You Could Be My Flamingo

I always do this.

I leave such a long gap between posts that the info I wish to convey becomes an unwieldy, humungeous list. I then become aware that it will take me several blogging hours to do justice to it all, and, really, there are emails I should, in courtesy and justice, answer, before I devote keyboard time to blogging again. Hence, the long gap becomes a lengthy hiatus as I procrastinate madly. Eventually I bite the blogging bullet, apologise profusely to those who have sent me emails I haven’t answered (grimaces sheepishly in several directions) and decide to whip through everything on bullet points. But I am too wordily profuse for good bullet points, and my bullet points become paragraphs… become sections… become blog posts in themselves… which is what they were originally supposed to be. Damnit. Lets just do this, and I’ll stop talking when my fingers fall off:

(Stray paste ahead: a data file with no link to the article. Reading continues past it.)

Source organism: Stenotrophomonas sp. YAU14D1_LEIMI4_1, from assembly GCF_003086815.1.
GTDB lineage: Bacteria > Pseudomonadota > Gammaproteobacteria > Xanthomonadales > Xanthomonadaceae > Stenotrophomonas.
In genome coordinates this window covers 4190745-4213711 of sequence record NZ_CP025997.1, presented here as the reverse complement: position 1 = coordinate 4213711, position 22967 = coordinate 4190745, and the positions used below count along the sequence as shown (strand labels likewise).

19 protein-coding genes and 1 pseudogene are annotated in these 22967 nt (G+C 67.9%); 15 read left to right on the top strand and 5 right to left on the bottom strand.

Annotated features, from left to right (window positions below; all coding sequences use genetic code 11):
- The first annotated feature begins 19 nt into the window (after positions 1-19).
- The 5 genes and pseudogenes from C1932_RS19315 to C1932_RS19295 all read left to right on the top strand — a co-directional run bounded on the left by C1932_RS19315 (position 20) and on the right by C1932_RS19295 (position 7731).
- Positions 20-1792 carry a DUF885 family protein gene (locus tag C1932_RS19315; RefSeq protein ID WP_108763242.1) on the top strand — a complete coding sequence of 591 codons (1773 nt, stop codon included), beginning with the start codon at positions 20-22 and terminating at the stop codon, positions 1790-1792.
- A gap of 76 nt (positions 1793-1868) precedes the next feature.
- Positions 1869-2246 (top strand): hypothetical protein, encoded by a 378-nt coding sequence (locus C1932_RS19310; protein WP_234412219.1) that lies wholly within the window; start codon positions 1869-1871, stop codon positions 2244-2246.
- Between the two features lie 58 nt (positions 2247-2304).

It is summer. It is harvest. It is, by turns, sultrily hot and brass monkily cold. It is – touch wood, four-leaved clover, and all the rabbits’ feet you can stroke – going ok. Last Thursday was a bit of a disappointment weather-wise, and, having finished oats and linseed, John’s combine trudged and growled dejectedly through the drizzle back to the farm. (Yes, combines can look moody; don’t ask me how. Perhaps the augur angle looks less pert than usual when viewed through a filter of rain?) Our wheat, as it happens, wasn’t quite ripe, and waiting out a few days of intermittent rain and sun has, if anything, been beneficial. Of course, John has just been rained off again, so the weather will shortly cease to be viewed benignly, I imagine.

Our neighbourhood wedding went beautifully, and I felt glad that I had gardened myself and my mother to a crisp in aid of it. (Our neighbourhood, I should point out, consists of our house… and next-door’s house. You get to next door’s house past our house.) The bridal party were all driven to the church, by John, in the bride’s father’s ageing, albeit highly polished, Audi estate. The newly weds rode away from the church on a pair of bloody enormous racing camels.